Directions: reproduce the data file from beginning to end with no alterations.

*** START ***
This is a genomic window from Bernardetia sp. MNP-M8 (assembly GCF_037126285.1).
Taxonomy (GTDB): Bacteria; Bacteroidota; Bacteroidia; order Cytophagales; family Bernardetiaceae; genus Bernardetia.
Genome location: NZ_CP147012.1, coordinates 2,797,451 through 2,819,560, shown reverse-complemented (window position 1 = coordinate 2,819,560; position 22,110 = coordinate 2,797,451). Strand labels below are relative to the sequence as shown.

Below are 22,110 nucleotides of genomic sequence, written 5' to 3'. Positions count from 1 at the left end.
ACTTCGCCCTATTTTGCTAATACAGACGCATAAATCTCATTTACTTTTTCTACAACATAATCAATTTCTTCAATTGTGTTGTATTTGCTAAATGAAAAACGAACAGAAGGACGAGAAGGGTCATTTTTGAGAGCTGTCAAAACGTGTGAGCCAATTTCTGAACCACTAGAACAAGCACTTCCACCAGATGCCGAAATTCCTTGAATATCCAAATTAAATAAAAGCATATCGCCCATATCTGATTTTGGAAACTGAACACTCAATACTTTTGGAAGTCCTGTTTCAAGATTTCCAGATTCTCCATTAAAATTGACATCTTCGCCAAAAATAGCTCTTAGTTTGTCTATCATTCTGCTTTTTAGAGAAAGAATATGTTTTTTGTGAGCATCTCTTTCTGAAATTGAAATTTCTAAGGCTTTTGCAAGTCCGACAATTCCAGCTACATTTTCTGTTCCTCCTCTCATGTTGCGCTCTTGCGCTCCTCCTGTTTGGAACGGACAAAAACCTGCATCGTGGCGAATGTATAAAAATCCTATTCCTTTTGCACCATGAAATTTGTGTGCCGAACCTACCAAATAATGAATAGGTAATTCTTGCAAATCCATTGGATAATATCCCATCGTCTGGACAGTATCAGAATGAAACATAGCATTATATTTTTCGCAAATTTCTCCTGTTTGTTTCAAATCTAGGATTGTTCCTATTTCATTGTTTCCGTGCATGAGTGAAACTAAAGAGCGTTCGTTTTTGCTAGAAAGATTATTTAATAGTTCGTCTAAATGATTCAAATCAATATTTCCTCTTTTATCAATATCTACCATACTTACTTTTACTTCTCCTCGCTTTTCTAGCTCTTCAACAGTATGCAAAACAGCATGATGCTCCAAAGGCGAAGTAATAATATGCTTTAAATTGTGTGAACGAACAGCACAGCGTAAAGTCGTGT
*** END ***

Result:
This is a genomic window from Bernardetia sp. MNP-M8 (assembly GCF_037126285.1).
Taxonomy (GTDB): Bacteria; Bacteroidota; Bacteroidia; order Cytophagales; family Bernardetiaceae; genus Bernardetia.
Genome location: NZ_CP147012.1, coordinates 2,797,451 through 2,819,560, shown reverse-complemented (window position 1 = coordinate 2,819,560; position 22,110 = coordinate 2,797,451). Strand labels below are relative to the sequence as shown.

Below are 22,110 nucleotides of genomic sequence, written 5' to 3'. Positions count from 1 at the left end.
ACTTCGCCCTATTTTGCTAATACAGACGCATAAATCTCATTTACTTTTTCTACAACATAATCAATTTCTTCAATTGTGTTGTATTTGCTAAATGAAAAACGAACAGAAGGACGAGAAGGGTCATTTTTGAGAGCTGTCAAAACGTGTGAGCCAATTTCTGAACCACTAGAACAAGCACTTCCACCAGATGCCGAAATTCCTTGAATATCCAAATTAAATAAAAGCATATCGCCCATATCTGATTTTGGAAACTGAACACTCAATACTTTTGGAAGTCCTGTTTCAAGATTTCCAGATTCTCCATTAAAATTGACATCTTCGCCAAAAATAGCTCTTAGTTTGTCTATCATTCTGCTTTTTAGAGAAAGAATATGTTTTTTGTGAGCATCTCTTTCTGAAATTGAAATTTCTAAGGCTTTTGCAAGTCCGACAATTCCAGCTACATTTTCTGTTCCTCCTCTCATGTTGCGCTCTTGCGCTCCTCCTGTTTGGAACGGACAAAAACCTGCATCGTGGCGAATGTATAAAAATCCTATTCCTTTTGCACCATGAAATTTGTGTGCCGAACCTACCAAATAATGAATAGGTAATTCTTGCAAATCCATTGGATAATATCCCATCGTCTGGACAGTATCAGAATGAAACATAGCATTATATTTTTCGCAAATTTCTCCTGTTTGTTTCAAATCTAGGATTGTTCCTATTTCATTGTTTCCGTGCATGAGTGAAACTAAAGAGCGTTCGTTTTTGCTAGAAAGATTATTTAATAGTTCGTCTAAATGATTCAAATCAATATTTCCTCTTTTATCAATATCTACCATACTTACTTTTACTTCTCCTCGCTTTTCTAGCTCTTCAACAGTATGCAAAACAGCATGATGCTCCAAAGGCGAAGTAATAATATGCTTTAAATTGTGTGAACGAACAGCACAGCGTAAAGTCGTGT